We seldom realize how much what we call high culture owes to the mournful, productive type of person with the potent combination of melancholia and energetic initiative. In today’s terminology, we would tend to locate such character images in the region of schizoid structures. They are typical of people who, in psychoanalytic terms, are “born incomplete.” Nothing is more normal for them than being remote from any kind of normality. Their realism is manifested in their tendency to move in the shadow worlds of reverie. By indulging the inclination to encapsulate themselves in webs of moods and conjecture, they sometimes come up with world-shattering revelations.
Here’s a little change of pace. It always helps to shake things up a little. I have no expirience in listening to classical music but while trying to change that, this is one of the first things that really caught my eye (ear?). It’s grand, it’s moving, it’s making you feel powerful, in a serious way that nothing in popular music can match. Well, like in any other post here I’m just sharing the things I like, try it if you haven’t already. There is no life without music.
What I gather ‘Marche Slave’ is a french title, so it isn’t about slaves (what the American Film Academy would probably love) but Slavs, a fine group that I happen to be part of. Yet still, on a serious note, (according to wiki) it was written to support Serbs (fellow Slavs) fighting with Turks a long time ago. Now, in a day when there is a lot of trouble between Russia and Ukraine I won’t try to get polical here, rather I’d be happy to point out that regardless of its’ orgins great art is always international by nature, it shouldn’t be judged by local, national measures and fianlly can’t be brought down to the level of politics and disputes. Long live the Russian art, forget the political leaders.
My grandmother, as I learned afterwards, had at first chosen Mussel’s poems, a volume of Rousseau, and Indiana; for while she considered light reading as unwholesome as sweets and cakes, she did not reflect that the strong breath of genius must have upon the very soul of a child an influence at once more dangerous and less quickening than those of fresh air and country breezes upon his body.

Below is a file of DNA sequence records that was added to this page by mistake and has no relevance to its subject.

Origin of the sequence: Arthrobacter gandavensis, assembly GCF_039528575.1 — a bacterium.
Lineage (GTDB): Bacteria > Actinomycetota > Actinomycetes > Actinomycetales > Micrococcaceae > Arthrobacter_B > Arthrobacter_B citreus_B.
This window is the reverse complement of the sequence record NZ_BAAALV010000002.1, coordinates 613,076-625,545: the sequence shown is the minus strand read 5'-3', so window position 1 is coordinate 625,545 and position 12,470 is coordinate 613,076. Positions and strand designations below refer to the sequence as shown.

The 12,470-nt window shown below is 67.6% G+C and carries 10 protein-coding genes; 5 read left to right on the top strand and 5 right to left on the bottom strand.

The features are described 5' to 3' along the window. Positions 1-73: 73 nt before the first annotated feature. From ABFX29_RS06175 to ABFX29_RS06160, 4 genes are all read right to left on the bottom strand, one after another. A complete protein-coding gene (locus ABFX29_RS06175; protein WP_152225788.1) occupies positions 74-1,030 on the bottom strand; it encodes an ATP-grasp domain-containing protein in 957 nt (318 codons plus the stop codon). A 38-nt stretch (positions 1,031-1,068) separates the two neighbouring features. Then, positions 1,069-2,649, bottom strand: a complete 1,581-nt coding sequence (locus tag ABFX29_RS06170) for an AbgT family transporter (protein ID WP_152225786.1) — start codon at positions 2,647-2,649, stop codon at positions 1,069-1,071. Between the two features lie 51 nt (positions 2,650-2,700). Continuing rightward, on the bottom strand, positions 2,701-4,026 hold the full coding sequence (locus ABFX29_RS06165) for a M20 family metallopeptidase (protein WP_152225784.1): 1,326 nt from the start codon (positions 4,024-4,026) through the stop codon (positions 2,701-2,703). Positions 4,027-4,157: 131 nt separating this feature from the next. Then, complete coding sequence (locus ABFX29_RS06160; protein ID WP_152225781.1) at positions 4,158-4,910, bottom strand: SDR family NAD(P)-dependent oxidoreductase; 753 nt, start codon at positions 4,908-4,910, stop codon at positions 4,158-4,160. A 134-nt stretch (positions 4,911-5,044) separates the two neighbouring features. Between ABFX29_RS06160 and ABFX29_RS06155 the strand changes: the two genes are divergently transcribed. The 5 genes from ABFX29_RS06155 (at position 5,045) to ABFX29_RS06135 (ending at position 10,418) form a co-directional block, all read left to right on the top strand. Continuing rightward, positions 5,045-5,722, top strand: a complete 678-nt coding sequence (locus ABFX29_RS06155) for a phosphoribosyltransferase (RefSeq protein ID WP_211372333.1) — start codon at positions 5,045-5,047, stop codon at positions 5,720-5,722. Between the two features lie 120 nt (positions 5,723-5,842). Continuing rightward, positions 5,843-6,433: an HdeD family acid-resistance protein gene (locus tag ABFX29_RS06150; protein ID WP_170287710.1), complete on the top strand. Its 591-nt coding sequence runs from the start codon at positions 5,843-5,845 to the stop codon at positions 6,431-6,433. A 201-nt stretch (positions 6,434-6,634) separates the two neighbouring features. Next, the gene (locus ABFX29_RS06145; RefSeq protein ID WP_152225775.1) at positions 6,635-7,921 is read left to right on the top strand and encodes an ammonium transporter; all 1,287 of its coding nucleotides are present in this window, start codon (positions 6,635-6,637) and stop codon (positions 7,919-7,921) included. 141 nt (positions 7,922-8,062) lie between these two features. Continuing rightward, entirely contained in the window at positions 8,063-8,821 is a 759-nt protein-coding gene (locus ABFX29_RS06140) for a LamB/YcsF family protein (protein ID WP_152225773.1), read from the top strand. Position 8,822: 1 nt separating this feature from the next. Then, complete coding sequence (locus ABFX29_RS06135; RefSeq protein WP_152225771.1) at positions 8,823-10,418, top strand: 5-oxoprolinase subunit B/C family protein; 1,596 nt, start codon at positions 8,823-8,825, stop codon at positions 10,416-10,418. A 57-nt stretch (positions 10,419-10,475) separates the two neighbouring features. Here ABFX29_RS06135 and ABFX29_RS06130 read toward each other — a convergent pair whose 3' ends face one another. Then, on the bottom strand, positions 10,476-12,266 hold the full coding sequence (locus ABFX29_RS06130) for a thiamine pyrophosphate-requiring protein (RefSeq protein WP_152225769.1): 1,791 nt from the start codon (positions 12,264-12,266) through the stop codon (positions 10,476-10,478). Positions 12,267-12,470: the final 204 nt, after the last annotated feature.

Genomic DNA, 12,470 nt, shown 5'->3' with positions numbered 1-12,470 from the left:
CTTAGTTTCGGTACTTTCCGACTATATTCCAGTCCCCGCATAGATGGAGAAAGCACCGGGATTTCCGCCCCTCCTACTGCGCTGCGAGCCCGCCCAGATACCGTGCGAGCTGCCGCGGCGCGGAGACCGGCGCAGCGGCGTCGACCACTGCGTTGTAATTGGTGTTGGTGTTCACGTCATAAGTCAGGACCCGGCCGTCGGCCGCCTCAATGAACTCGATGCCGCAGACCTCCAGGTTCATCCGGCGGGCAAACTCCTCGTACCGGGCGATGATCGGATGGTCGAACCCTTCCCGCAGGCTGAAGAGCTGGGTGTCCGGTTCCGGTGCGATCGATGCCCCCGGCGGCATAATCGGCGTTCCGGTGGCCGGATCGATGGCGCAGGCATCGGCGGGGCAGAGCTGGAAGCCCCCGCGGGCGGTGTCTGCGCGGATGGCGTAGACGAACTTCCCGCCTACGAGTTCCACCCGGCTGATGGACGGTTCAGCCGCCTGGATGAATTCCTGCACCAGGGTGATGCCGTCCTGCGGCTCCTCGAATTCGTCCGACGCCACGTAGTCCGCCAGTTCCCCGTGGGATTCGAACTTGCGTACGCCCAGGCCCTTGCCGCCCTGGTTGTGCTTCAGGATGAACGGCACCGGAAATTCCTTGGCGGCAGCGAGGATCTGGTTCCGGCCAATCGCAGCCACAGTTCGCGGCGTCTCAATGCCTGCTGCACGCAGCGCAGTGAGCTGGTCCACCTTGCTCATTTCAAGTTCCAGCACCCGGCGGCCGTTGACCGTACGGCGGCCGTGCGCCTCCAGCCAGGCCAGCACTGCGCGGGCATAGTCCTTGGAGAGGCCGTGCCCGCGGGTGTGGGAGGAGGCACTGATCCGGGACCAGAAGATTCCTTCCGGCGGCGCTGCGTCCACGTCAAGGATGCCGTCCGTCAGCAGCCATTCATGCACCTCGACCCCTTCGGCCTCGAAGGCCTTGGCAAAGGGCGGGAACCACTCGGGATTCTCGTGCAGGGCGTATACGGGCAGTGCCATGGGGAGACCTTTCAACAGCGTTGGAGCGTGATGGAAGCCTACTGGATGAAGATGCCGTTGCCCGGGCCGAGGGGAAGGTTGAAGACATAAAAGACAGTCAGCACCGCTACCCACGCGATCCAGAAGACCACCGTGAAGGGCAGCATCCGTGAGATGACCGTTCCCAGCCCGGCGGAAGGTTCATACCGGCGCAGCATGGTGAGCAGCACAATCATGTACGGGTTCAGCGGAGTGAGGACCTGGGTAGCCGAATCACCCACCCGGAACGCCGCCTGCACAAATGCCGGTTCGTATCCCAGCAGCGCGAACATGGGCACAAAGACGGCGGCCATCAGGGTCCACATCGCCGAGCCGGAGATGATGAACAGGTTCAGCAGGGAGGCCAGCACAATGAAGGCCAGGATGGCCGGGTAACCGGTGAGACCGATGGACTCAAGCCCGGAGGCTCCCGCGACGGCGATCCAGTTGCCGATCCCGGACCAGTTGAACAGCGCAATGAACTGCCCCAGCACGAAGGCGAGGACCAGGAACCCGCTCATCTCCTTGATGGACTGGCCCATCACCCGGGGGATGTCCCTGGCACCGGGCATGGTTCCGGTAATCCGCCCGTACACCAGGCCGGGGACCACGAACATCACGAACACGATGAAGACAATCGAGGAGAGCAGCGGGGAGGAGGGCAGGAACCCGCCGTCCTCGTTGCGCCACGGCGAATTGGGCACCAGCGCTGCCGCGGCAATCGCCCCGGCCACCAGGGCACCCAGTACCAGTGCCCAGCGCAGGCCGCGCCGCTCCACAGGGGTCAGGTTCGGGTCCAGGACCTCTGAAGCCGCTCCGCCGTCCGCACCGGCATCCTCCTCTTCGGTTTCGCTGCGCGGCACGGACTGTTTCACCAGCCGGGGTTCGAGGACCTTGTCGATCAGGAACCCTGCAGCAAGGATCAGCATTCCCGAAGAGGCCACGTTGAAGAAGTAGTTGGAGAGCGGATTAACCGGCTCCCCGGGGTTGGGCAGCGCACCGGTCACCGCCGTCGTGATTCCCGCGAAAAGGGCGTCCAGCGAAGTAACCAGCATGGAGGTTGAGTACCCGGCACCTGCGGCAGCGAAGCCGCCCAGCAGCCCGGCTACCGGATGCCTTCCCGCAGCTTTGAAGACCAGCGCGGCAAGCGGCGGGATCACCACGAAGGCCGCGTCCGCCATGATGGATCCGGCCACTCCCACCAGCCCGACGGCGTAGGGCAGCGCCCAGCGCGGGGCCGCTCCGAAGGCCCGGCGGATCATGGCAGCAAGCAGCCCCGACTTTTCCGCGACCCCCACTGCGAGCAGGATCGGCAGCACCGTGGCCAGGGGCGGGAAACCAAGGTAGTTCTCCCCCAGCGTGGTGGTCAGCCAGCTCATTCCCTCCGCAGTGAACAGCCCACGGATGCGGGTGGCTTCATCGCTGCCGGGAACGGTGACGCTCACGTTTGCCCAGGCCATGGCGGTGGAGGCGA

This essey comes with a quote :> https://quotily.wordpress.com/2012/12/30/f-fellini-8-12/
Probably you should often ask yourself if your life is going in the right direction, or maybe do you need to drop some bad habits and a few other questions of this kind. But when you’re done and ready to improve your imperfect self once again, here comes Fellini with a bag of tricks and you know that it’s trouble ahead.
… a mad crackpot genius named Wittgenstein who believed that everything was words. Really. If your car would not start, it was apparently to be
understood as a language problem. If you were unable to love, you were lost in language.
So I was sitting at home today, I made a cup of tea and took an apple then put them side by side. I lean to the laptop (of course) and for a moment I looked down. And it struck me as beautiful.
‘I read,’ I say. ‘I study and read. I bet I’ve read everything you’ve read. Don’t think I haven’t. I consume libraries. I wear out spines and ROM-drives. I do things like get in a taxi and say, “The library, and step on it.”
A man’s not a great poet just because he knows a little grammar and doesn’t violate usage.
What is missing than? Talent? But what is talent precisely? Undefinable greatness? Maybe just simple luck to stumble upon perfect lines? Some say a right moment in history, as exceptional skill alone might not be enough. God’s help? That’s probably overused. Right guidance? Audience? Right pen and right kind of paper? All of the above? Or none of them and hard work instead?